In the 18th and 19th centuries, hundreds of thousands of people crossed the Atlantic to a New World in America. Why? The Flora MacDonald Project, of the University of Sheffield is following the fortunes of a group who crossed from the Hebrides to Nova Scotia, or New Scotland, in what is now Canada.
Flora MacDonald is a well-known figure of British folk-lore, as she was the young lady who took Bonnie Prince Charlie, the ‘Young Pretender’ to the British throne ‘over the sea to Skye’ when he fled after his defeat at the battle of Culloden in 1745.
The song in which she is commemorated
“Speed Bonnie Boat like a bird on the wing,
Over the sea to Skye”
was in fact written by song writer Sir Harold Boulton in the early part of the 20th century.
However she was a real figure who lived in the township of Milton. The photo left shows the memorial that was raised to her by the Clan Donald society of Edinburgh.
The Hebrides – or the Western Isles, lie today at least 3 hours journey by steamer from the west coast of Scotland. But although today they are treeless, the shelly sand, known as the machair, on the west coast is extremely fertile.
The 18th and 19th centuries saw a huge increase in the population of the Hebrides, which soon increased far beyond the carrying capacity of the land. For a time the increased population was supported by the springing up of the kelp industry, using sea weed to produced an alkali used in the production of soap and glass. However at the end of the Napoleonic wars cheaper substitutes could be imported, so the industry collapsed and many emigrated, mostly to Nova Scotia – New Scotland.
The township of Milton is situated on the machair, the fertile shell-sand, interspersed with numerous lakes.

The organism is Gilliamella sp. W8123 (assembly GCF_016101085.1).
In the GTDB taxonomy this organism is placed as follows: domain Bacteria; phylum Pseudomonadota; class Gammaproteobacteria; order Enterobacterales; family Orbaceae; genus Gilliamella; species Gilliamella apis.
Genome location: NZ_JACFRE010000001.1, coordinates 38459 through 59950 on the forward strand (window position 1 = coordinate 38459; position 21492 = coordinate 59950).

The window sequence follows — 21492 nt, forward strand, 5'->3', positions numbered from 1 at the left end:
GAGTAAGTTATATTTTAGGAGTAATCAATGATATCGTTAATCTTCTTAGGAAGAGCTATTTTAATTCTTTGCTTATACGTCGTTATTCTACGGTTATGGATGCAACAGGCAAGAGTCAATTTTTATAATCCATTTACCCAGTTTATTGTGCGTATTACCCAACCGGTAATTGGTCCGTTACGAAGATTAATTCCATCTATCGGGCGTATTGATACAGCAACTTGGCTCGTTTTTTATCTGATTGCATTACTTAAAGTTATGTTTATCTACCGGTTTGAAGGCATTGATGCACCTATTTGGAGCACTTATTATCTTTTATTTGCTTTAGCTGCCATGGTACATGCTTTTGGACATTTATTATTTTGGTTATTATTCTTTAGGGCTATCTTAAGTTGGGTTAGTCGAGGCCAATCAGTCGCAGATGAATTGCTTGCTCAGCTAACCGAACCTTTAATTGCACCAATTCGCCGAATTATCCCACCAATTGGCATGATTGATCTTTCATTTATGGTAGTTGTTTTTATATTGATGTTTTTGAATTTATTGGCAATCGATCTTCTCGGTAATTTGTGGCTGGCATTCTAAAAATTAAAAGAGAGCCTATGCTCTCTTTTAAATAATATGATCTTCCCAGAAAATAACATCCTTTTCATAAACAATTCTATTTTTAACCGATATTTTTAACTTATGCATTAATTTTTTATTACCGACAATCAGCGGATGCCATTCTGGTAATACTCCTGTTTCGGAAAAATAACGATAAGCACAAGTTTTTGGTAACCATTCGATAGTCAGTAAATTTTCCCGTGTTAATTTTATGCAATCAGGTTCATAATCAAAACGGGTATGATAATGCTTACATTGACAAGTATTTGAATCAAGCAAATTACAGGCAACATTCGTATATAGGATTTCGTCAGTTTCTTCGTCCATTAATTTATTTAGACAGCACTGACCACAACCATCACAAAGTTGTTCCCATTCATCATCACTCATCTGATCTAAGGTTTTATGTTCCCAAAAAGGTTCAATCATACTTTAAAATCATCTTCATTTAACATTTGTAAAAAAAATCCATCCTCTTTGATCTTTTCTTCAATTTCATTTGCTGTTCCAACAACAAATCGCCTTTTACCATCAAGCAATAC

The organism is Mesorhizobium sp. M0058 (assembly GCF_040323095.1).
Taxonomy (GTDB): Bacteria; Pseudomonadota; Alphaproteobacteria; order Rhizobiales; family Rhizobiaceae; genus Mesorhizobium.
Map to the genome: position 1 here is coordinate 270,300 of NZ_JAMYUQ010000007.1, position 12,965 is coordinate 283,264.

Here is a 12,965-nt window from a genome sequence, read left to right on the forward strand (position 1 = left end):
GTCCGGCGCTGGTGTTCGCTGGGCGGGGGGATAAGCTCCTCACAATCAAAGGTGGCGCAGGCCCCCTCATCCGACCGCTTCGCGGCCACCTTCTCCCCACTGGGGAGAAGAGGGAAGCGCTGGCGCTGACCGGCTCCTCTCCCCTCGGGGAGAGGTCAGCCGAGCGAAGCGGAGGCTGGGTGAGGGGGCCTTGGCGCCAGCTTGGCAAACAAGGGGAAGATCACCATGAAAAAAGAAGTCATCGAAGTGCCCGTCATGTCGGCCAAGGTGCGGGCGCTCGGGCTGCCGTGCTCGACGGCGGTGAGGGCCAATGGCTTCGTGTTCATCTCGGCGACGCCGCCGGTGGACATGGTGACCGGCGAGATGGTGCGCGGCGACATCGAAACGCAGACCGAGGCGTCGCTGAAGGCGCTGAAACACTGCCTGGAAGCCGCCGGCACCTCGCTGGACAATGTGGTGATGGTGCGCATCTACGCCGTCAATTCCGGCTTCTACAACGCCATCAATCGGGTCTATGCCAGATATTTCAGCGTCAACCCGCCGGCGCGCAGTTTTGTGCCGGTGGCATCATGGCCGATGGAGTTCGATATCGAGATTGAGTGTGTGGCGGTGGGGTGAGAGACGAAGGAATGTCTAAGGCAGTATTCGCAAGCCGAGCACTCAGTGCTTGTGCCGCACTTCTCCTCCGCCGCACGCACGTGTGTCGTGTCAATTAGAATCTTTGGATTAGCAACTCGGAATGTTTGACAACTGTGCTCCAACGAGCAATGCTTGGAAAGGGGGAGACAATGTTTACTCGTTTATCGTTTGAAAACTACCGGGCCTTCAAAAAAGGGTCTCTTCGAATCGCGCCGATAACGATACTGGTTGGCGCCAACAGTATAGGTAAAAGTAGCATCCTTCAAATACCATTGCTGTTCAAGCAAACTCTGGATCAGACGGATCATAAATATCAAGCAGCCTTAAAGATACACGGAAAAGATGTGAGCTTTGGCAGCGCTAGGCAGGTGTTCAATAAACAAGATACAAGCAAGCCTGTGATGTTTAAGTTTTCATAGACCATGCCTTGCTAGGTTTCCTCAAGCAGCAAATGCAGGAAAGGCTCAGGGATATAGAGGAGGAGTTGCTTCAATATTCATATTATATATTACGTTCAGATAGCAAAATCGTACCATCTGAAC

Here the Sheffield team. led by James Symonds, is excavating one of the deserted longhouses, where men lived at one end, cattle at the other.
However the bulk of the finds were dated to between 1790 to 1820, which was rather too late for Flora Macdonald, who was born in 1722. However this was the period when the population was expanding rapidly, and an over-population crisis was looming.
When the population crisis made emigration inevitable, many of the Hebrideans went to Canada, to Nova Scotia, or New Scotland …
The settlers were quick to adopt new building techniques, notably the use of wood- which is unknown in the Hebrides, which are treeless.
Here we see the Macdonald house of 1820 in the Highland Village Museum, in Iona, Cape Breton.
The Highland Settlers Project has been co-ordinated with the University College of Cape Breton.
However in many ways Nova Scotia was poorer than the Hebrides for the ground was less fertile than the machair, and the winters – lacking the benefits of the Gulf Stream – were harsher.
The settlers soon drifted off to work in the coal mines, and most of the farms are now themselves lost, covered by spruce forest which are themselves being logged of paper.
All that remains are the cellars, which are now being uncovered by the archaeologists.
As for Flora MacDonald, she and her husband Allen emigrated to America in the 1770s, first to North Carolina, where she supported the British side in the American War of Independence, and consequently lost everything. She then went to Nova Scotia, and finally she decided that Britain was best after all, so she returned to her former home in the Hebrides.